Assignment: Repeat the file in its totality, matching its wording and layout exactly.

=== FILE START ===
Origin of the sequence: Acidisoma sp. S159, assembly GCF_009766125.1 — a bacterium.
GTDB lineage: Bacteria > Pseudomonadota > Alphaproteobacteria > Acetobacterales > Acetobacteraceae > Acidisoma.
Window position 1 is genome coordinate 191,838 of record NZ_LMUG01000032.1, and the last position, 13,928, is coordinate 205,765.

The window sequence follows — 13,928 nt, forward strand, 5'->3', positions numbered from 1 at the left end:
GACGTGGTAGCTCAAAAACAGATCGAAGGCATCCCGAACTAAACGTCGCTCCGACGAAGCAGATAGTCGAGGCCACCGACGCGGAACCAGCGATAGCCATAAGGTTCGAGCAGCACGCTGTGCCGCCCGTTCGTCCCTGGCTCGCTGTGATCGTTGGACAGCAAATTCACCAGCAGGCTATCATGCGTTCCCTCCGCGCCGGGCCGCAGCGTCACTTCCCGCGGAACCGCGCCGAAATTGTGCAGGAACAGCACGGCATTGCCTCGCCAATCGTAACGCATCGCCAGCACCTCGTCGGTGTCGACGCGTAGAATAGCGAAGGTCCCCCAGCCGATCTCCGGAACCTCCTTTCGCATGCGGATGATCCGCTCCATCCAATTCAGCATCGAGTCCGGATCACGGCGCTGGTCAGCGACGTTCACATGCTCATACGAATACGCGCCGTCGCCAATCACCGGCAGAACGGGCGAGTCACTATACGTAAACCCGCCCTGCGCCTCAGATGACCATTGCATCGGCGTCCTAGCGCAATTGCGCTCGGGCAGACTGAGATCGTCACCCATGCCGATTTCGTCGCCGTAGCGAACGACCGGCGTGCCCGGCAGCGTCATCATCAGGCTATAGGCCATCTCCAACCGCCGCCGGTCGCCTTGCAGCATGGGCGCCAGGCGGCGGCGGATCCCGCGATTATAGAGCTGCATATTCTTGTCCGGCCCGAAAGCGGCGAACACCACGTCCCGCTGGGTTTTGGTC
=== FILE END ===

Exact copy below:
Origin of the sequence: Acidisoma sp. S159, assembly GCF_009766125.1 — a bacterium.
GTDB lineage: Bacteria > Pseudomonadota > Alphaproteobacteria > Acetobacterales > Acetobacteraceae > Acidisoma.
Window position 1 is genome coordinate 191,838 of record NZ_LMUG01000032.1, and the last position, 13,928, is coordinate 205,765.

The window sequence follows — 13,928 nt, forward strand, 5'->3', positions numbered from 1 at the left end:
GACGTGGTAGCTCAAAAACAGATCGAAGGCATCCCGAACTAAACGTCGCTCCGACGAAGCAGATAGTCGAGGCCACCGACGCGGAACCAGCGATAGCCATAAGGTTCGAGCAGCACGCTGTGCCGCCCGTTCGTCCCTGGCTCGCTGTGATCGTTGGACAGCAAATTCACCAGCAGGCTATCATGCGTTCCCTCCGCGCCGGGCCGCAGCGTCACTTCCCGCGGAACCGCGCCGAAATTGTGCAGGAACAGCACGGCATTGCCTCGCCAATCGTAACGCATCGCCAGCACCTCGTCGGTGTCGACGCGTAGAATAGCGAAGGTCCCCCAGCCGATCTCCGGAACCTCCTTTCGCATGCGGATGATCCGCTCCATCCAATTCAGCATCGAGTCCGGATCACGGCGCTGGTCAGCGACGTTCACATGCTCATACGAATACGCGCCGTCGCCAATCACCGGCAGAACGGGCGAGTCACTATACGTAAACCCGCCCTGCGCCTCAGATGACCATTGCATCGGCGTCCTAGCGCAATTGCGCTCGGGCAGACTGAGATCGTCACCCATGCCGATTTCGTCGCCGTAGCGAACGACCGGCGTGCCCGGCAGCGTCATCATCAGGCTATAGGCCATCTCCAACCGCCGCCGGTCGCCTTGCAGCATGGGCGCCAGGCGGCGGCGGATCCCGCGATTATAGAGCTGCATATTCTTGTCCGGCCCGAAAGCGGCGAACACCACGTCCCGCTGGGTTTTGGTC